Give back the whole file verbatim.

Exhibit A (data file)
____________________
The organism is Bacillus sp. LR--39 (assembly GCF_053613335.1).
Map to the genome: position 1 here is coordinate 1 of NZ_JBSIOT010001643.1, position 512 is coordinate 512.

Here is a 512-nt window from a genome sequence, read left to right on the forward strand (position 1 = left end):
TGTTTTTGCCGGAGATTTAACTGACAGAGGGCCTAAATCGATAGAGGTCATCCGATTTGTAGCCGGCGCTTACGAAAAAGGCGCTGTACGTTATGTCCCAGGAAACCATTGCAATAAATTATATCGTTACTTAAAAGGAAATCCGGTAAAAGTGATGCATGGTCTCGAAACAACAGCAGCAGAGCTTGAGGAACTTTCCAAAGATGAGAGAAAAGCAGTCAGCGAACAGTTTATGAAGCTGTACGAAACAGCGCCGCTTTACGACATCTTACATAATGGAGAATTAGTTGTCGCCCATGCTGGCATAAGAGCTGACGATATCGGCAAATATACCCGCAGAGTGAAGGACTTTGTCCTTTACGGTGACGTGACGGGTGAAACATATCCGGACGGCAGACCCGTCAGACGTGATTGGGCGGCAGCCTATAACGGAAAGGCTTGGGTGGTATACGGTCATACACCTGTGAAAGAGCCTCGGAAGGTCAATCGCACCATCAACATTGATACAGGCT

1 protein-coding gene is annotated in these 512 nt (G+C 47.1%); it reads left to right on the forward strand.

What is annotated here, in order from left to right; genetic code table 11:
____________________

The organism is Bacillus sp. LR--39 (assembly GCF_053613335.1).
Map to the genome: position 1 here is coordinate 1 of NZ_JBSIOT010001643.1, position 512 is coordinate 512.

Here is a 512-nt window from a genome sequence, read left to right on the forward strand (position 1 = left end):
TGTTTTTGCCGGAGATTTAACTGACAGAGGGCCTAAATCGATAGAGGTCATCCGATTTGTAGCCGGCGCTTACGAAAAAGGCGCTGTACGTTATGTCCCAGGAAACCATTGCAATAAATTATATCGTTACTTAAAAGGAAATCCGGTAAAAGTGATGCATGGTCTCGAAACAACAGCAGCAGAGCTTGAGGAACTTTCCAAAGATGAGAGAAAAGCAGTCAGCGAACAGTTTATGAAGCTGTACGAAACAGCGCCGCTTTACGACATCTTACATAATGGAGAATTAGTTGTCGCCCATGCTGGCATAAGAGCTGACGATATCGGCAAATATACCCGCAGAGTGAAGGACTTTGTCCTTTACGGTGACGTGACGGGTGAAACATATCCGGACGGCAGACCCGTCAGACGTGATTGGGCGGCAGCCTATAACGGAAAGGCTTGGGTGGTATACGGTCATACACCTGTGAAAGAGCCTCGGAAGGTCAATCGCACCATCAACATTGATACAGGCT

1 protein-coding gene is annotated in these 512 nt (G+C 47.1%); it reads left to right on the forward strand.

What is annotated here, in order from left to right; genetic code table 11: